Hot Dish

Toes uncurled The Kirkland branch of Ludger Szmania's two-restaurant mini-chain always struck us as one of the area's most down-to-earth eateries. No longer: As if possessed by the Chichi Demon, Szmania's Lakeside has morphed into Jäger—"where the kitchen meets the bar!" The new era isn't so noticeable kitchenwise, though dishes are no longer divided into appetizers, main courses, etc., but into "speeds": fast, medium, and slow. You can snack on smoked-trout salad (fast), crab cake (medium), or seared ahi (slow; don't ask us why tuna is slow and salad is fast—we didn't come up with this). It's the bar offerings devised by Ryan Margarian of Cathy Casey Food Studios that suggest the cocktail lineup at Jabba the Hut's Mos Eisley Cantina. We don't have room to list all the drinks Jäger's "liquid chefs" are eager to whip up for you, but a few will give you the general idea. Consider, for example, the Summerthyme, composed of "hand-crushed pineapple" with gin, passion fruit, lime, fresh thyme, and Angostura bitters. Or perhaps you thirst for a Hemingway: rum, pureed cherries, maraschino liqueur, lime, and bitters, sprinkled with rum-soaked dry cherries as a garnish. The Health cocktail features fresh basil and yellow bell pepper with lime, grapefruit, and vanilla vodka. The Katana is vodka and sake trimmed with cucumber and raw tuna. But the scariest item of all—devised, perhaps, for an Atkins dieter with a mighty thirst—is Jäger's specialty cocktail the Hunter: "Ice cold Horseradish-infused vodka with a suggestion of Grand Marnier garnished with a grilled beef tenderloin tip." It may well be that, as the menu promises, a taste of any of the above drinks "will excite your palate and curl your toes." But how, short of two liquid chefs holding you down while a third pours the drink down your throat, are you going to work up the courage to find out? Goat world King Conservation District (KCD) envisions a time when goats coexist with the clippers and the lawn mower in every garden shed. (Note to PETA: We don't mean that literally.) The agency is currently seeking urban property owners willing to take on a pair of goats for a two-week trial in August. Last year, KCD successfully deployed 120 weed-eating goats to rural areas south of Seattle. This season's goats will come from two natural vegetation-management firms: the Eastern Washington–based Healing Hooves and a Seattle enterprise called Goat Busters. Goats eat a wide variety of weeds—including blackberries, knotweed, morning glory, and English ivy. Organizers will do their part to help prevent the goats from bingeing on nonweeds by setting up temporary electric fences in the designated areas. If you're interested in hosting goats this summer, call KCD at 206-764-3410, ext. 103, or e-mail district@kingcd.org. Wurst-case scenario Pino Rogano, the man behind the sausage at Matt's in the Market, Dandelion, Serafina, and many other eateries around town, has teamed up with Salvatore Lembo of Ristorante Firenze to open a restaurant in Renton. Their joint venture, Ristorante da Pino, inhabits the edifice that once housed Gene's. How Ristorante da Pino will fare, with entrée prices ranging from $10 to $20, remains to be seen. One thing's for sure, however: Rogano's passion for the culinary craft, which resonates all the more when explained in his charmingly thick Italian accent, recalls the age-old culinary maxim "Never question a man and his sausage." Food and/or beverage news? E-mail Hot Dish at food@seattleweekly.com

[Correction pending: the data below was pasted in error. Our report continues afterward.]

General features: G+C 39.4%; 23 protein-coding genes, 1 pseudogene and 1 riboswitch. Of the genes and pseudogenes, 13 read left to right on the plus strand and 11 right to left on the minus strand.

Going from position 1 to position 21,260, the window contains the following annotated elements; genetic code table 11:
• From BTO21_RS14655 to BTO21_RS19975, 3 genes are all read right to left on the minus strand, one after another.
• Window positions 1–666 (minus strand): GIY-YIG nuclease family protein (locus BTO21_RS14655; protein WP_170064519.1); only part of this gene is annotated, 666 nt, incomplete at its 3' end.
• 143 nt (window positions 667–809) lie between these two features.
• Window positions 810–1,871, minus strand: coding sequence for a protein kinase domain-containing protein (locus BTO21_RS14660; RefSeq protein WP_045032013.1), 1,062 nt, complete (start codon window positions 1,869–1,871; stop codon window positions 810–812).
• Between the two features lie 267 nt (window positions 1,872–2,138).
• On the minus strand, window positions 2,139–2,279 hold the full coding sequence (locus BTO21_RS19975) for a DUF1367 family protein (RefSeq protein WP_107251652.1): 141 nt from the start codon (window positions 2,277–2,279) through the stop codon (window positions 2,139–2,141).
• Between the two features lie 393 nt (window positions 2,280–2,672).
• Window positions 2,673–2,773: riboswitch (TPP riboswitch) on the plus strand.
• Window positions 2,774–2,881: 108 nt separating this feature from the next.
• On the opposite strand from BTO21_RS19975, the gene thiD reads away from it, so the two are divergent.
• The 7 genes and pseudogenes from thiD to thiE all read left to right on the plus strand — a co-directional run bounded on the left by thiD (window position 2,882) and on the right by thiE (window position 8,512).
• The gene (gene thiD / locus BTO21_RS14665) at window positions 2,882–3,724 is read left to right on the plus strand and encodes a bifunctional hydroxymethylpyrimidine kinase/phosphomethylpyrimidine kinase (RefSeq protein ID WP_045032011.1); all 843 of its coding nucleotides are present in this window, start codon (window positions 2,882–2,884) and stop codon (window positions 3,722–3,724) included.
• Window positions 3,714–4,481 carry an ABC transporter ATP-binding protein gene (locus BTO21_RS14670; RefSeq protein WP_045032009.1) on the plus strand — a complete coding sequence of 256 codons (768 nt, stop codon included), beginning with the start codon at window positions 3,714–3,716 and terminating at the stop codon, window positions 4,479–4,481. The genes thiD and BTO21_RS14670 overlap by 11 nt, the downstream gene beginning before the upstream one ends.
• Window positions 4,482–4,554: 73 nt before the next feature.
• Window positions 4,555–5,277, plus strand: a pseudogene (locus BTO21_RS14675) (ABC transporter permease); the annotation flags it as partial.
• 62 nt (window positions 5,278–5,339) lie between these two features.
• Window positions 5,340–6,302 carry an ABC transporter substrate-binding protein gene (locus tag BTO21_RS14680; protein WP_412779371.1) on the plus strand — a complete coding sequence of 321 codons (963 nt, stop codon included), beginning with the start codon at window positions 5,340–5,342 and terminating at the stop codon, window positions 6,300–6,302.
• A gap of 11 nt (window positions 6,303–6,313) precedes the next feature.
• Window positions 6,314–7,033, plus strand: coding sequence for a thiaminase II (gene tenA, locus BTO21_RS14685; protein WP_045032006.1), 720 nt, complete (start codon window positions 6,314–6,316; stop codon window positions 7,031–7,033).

comments powered by Disqus